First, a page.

Comey instructed his friend, Daniel Richman, to give the Times a memo he wrote about a conversation he had with Trump on Feb. 14, 2017. Comey claimed Trump asked him to shut down an investigation of former national security adviser Michael Flynn.
Comey’s ploy worked, as Mueller was appointed special counsel May 17, 2017.
Though Comey clearly pushed for the special counsel’s probe, he now says he has no preference as to what Mueller will write in a report of the 22-month-long investigation.
“Even though I believe Mr. Trump is morally unfit to be president of the United States, I’m not rooting for Mr. Mueller to demonstrate that he is a criminal,” Comey wrote in his op-ed.
“I’m also not rooting for Mr. Mueller to ‘clear’ the president. I’m not rooting for anything at all, except that the special counsel be permitted to finish his work, charge whatever cases warrant charging, and report on his work.”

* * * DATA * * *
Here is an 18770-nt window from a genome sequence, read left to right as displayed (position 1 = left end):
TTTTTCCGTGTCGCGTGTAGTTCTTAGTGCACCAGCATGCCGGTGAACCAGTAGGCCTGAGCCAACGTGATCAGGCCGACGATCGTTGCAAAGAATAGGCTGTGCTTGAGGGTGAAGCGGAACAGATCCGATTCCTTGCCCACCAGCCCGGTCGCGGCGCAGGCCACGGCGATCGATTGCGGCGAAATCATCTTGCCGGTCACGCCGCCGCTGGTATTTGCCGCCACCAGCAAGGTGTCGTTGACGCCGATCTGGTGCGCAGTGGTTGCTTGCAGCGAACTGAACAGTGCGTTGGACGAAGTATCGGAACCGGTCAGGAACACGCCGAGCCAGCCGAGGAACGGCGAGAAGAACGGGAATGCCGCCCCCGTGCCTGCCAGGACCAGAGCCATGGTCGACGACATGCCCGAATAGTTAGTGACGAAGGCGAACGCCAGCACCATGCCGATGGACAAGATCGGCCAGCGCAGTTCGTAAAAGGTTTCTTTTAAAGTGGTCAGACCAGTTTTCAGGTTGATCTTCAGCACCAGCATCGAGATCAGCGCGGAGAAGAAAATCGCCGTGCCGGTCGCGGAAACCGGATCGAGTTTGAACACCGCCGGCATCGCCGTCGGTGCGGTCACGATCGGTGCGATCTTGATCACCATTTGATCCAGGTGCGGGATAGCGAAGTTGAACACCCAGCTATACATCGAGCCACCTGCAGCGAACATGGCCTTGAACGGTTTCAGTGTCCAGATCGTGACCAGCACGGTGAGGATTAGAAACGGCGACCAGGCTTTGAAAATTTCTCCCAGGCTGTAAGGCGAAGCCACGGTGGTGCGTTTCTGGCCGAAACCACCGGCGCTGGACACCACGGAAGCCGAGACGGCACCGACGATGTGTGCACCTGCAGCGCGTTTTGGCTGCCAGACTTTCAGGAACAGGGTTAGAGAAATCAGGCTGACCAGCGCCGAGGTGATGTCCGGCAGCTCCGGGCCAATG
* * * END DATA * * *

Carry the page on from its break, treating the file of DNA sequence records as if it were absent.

Comey, who oversaw the FBI’s collusion investigation for more than nine months until his firing, said that he has “no idea” whether Mueller will conclude that Trump knowingly colluded with Russia. He said he does not know whether Trump obstructed justice.
“I also don’t care,” he said.
“I care only that the work be done, well and completely. If it is, justice will have prevailed and core American values been protected at a time when so much of our national leadership has abandoned its commitment to truth and the rule of law.”
Comey also said in the op-ed he does not want to see Trump impeached. Instead, he said he hopes Trump is voted out of office in 2020.
The post Comey Says He Doesn’t Care What Russia Probe Uncovers on Trump appeared first on The Daily Signal.
By the time you read this, Britain should have left the European Union. Or, perhaps, it’s still a member. Maybe there will be another referendum. This uncertainty reveals how divided Britons are about their future and place in Europe. It also tells us a lot about direct democracy, a form of governance Americans have always found appealing.